“We help them transition from high school to the world of work,” she said. “Generally, that works well.”
Voc Rehab staff helps clients obtain certain types of training or education in order to secure a job, and over the years she has seen “some improvement” in employers’ openness to hiring clients through the program.
The most challenging cases involve clients who have a “choppy” work history or none at all. Also difficult to place are people who have been incarcerated for committing felonies.
“Some employers are willing to take a risk,” she said. In recent years, Haas has seen a trend toward more clients who have a combination of disabilities.
“It used to be we’d see more orthopedic or physical issues.”
Today her staff is working with more clients who have learning disabilities. They also see an increasing number who have problems with alcohol and drugs in addition to mental illness.
Through Vocational Rehab, Morseth has found a good match with Lunseth.
“It’s a wonderful group of people,” he said. “I’m so happy.”
“He’s quite a guy, everybody likes him,” said Bob Leshuk. “He’s a good worker, with all his disabilities.”
Morseth works about 25 hours a week, attending to duties inside and outside the business that occupies seven acres on the north end of Grand Forks. He cleans up the yard, mowing the lawn and clearing weeds. He sweeps floors and keeps the employee break room clean and tidy. He counts and sorts parts — the company has “hundreds of thousands of them,” he said.
The accident left him with double vision, he said, but “I’ve accommodated for that.”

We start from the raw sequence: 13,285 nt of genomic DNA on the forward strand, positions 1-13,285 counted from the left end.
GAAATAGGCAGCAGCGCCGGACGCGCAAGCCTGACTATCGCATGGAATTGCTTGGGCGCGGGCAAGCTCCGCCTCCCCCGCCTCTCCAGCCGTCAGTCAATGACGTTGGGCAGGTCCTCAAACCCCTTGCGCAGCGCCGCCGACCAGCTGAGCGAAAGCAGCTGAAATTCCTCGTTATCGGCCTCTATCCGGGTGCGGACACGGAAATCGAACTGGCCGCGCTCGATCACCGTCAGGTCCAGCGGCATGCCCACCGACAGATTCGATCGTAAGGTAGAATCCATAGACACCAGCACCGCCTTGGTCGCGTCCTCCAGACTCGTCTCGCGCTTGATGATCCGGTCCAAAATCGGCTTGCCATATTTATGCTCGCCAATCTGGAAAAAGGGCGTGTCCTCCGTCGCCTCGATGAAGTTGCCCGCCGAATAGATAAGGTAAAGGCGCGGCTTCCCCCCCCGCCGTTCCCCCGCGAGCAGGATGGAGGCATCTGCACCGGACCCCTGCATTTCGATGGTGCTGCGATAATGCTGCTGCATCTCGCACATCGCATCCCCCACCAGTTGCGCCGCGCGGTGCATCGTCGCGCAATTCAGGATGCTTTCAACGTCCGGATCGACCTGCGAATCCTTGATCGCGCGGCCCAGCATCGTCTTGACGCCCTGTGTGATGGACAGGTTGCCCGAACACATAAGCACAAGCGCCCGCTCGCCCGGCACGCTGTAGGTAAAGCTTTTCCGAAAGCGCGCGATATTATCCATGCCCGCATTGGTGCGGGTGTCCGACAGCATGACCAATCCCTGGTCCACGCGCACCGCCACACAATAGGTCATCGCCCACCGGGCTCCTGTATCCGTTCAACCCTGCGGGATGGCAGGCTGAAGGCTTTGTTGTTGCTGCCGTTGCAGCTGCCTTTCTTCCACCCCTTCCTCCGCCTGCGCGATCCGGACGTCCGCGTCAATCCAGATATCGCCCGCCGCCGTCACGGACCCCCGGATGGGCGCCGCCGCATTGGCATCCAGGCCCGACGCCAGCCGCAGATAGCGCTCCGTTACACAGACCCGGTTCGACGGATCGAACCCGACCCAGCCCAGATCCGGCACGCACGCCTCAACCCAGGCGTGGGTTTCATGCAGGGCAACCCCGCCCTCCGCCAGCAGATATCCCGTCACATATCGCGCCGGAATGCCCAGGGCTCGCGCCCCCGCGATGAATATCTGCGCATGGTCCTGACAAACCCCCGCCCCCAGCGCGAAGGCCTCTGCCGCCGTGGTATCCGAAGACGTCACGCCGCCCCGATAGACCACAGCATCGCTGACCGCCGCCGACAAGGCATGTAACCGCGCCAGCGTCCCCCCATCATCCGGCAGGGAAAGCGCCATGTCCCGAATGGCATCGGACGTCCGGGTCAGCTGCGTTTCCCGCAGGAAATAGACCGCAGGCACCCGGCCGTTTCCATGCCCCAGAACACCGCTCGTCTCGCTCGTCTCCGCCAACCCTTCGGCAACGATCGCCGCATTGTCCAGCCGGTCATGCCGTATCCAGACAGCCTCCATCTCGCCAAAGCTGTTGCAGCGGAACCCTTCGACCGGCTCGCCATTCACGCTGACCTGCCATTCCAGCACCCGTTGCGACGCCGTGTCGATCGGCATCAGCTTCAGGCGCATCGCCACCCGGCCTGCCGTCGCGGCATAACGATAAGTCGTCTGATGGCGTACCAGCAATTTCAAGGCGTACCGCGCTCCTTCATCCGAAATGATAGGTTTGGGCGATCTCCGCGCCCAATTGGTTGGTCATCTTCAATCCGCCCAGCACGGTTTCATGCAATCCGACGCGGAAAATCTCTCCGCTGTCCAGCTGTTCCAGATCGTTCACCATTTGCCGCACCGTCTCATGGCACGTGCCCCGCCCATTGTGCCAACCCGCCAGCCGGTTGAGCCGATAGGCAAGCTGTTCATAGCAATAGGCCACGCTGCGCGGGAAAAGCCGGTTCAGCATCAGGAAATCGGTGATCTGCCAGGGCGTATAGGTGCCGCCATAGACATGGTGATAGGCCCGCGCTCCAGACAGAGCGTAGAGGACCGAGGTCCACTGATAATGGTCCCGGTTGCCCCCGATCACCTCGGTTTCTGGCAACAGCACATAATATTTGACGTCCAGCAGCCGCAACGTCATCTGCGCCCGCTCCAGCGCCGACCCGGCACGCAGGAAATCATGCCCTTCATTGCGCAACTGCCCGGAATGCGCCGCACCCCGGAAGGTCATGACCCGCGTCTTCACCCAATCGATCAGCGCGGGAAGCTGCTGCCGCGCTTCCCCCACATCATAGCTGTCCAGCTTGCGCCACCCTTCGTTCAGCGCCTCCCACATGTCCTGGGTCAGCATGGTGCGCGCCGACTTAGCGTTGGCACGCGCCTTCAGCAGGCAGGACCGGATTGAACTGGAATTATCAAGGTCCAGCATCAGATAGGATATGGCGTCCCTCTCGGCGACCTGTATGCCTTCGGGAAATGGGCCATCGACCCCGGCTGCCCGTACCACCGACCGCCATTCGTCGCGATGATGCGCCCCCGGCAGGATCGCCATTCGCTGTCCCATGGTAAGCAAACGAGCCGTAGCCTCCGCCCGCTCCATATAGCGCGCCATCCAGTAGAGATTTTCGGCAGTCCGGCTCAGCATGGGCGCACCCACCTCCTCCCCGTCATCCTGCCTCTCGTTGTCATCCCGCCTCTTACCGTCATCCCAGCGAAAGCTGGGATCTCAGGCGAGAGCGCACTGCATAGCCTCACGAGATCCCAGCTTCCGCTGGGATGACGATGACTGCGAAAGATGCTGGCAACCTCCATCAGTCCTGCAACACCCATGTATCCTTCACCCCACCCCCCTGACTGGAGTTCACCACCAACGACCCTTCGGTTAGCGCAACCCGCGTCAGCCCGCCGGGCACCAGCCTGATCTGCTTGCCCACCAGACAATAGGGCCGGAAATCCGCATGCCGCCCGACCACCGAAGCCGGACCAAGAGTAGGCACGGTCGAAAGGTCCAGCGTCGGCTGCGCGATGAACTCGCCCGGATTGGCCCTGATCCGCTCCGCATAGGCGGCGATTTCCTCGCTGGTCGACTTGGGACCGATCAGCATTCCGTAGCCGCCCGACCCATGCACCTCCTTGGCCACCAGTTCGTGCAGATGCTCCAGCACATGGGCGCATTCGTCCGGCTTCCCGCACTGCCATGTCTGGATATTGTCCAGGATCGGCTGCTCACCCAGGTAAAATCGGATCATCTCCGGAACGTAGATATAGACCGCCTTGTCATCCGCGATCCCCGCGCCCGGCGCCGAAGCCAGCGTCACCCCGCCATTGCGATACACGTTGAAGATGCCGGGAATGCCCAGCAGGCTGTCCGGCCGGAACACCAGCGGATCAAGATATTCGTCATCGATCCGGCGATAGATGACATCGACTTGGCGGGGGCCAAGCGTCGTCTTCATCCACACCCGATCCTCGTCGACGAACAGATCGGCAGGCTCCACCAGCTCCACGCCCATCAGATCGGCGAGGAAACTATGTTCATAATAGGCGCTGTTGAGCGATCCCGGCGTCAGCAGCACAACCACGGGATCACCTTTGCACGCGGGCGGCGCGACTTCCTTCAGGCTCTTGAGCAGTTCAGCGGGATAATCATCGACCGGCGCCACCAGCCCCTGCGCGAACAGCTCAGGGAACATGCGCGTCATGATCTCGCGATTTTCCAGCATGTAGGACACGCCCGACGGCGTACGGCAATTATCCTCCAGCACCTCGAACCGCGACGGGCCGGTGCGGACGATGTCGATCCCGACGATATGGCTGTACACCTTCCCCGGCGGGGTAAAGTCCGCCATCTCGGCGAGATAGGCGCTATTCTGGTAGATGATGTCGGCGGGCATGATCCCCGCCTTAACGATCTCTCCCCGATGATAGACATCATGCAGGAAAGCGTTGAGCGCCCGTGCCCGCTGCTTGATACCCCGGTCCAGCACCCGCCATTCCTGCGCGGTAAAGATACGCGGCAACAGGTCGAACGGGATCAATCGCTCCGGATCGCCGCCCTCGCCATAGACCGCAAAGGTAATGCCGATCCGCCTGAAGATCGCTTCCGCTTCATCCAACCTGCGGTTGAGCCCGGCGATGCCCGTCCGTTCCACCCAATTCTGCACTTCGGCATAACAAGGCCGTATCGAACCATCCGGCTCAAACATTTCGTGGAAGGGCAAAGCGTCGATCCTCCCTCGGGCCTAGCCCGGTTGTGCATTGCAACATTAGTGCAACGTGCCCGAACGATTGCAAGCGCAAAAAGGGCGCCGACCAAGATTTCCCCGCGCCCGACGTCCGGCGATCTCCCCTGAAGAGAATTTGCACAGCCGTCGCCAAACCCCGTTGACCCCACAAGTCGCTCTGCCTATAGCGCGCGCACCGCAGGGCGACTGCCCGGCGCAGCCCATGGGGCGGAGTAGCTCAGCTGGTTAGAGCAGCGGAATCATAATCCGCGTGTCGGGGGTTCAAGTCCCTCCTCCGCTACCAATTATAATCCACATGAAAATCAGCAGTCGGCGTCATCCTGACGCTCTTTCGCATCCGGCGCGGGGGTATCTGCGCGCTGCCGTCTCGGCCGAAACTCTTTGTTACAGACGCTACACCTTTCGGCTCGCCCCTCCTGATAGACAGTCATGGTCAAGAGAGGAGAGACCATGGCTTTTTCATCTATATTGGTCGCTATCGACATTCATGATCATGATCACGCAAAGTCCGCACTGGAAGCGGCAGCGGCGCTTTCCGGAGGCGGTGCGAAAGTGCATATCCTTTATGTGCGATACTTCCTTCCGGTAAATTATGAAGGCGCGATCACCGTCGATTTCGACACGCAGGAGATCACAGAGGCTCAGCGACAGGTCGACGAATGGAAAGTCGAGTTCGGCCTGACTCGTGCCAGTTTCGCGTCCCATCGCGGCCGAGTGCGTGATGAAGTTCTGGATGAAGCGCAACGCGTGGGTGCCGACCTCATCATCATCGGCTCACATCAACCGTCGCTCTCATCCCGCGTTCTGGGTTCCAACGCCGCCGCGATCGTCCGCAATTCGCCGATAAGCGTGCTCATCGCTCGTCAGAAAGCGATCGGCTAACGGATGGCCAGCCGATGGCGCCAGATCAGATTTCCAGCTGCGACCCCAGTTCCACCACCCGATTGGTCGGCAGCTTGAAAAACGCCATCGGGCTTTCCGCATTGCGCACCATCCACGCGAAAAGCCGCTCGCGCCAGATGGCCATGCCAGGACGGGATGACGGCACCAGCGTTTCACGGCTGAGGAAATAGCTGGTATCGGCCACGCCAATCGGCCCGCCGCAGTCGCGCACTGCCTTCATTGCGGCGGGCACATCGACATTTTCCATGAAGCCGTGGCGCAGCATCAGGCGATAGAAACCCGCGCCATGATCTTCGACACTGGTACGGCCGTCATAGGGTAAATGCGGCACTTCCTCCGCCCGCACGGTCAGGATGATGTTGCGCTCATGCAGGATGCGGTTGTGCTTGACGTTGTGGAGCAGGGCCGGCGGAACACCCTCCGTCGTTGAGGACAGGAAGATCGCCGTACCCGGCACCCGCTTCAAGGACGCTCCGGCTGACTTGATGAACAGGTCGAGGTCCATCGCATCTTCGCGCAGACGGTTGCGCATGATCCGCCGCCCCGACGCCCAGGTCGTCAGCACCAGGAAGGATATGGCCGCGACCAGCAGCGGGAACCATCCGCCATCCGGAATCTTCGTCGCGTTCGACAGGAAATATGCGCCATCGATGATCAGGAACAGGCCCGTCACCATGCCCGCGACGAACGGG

In 2011, because of lingering problems with his right ankle, he had surgery to fuse the ankle bones; it was not successful. In February, he underwent another surgery which, he said, promises better results.
For the first month or two after each surgery, while his ankle healed, he used a wheelchair, he said.
“I was about as crippled as they come.”
He works with a physical therapist twice a week to increase flexibility in his ankle.
The company “has supported us the whole time,” he said, “Lunseth is standing by me.”
Learning the plumbing trade
Morseth is learning the plumbing trade at his own pace, he said. He needs 8,000 hours of experience to be eligible to take the test for plumbing certification.
“It’ll take about five years ‘til I take the test,” he said.
On what promoted Morseth’s hiring, Phil Kraemer, vice president for operations, said, “We needed somebody to fill the position, and he was the guy.
“He had an aptitude and an attitude that would work well with us so we decided to give him a try.”
Kraemer said people who’ve been through Vocational Rehab “probably got more experience in the ‘school of hard knocks’ and have had their issues resolved. (They) have a pretty good work ethic and a desire to succeed and do well.
“People who’ve had to retrain, and have to do something else, are pretty doggone good. They have an idea of where they want to go, what they want to do, and they hit the ground running and learn on the job.”
Morseth “is a very good employee,” he said, citing his attitude and punctuality. “He’s a joy to have around. He puts a smile on everybody’s face.”
So far, the residual damage to Morseth’s ankle has limited what he can do at Lunseth’s.
“It results in pain that prevents him from putting in a full day,” Kraemer said. “It’s his ankle that’s slowing him down, much more so than the brain injury.”
Morseth looks forward to the day his ankle is healed and he can accompany co-workers in the field.
“Some days are harder than others…. I work through my disabilities and try to make a difference,” he said.
What does working at Lunseth mean to him?
“My life,” he said quietly. “I love working here.”
Knudson covers Health and Family for the Herald and can be reached at (701) 780-1107, (800) 477-6572, ext.1107 or email@example.com.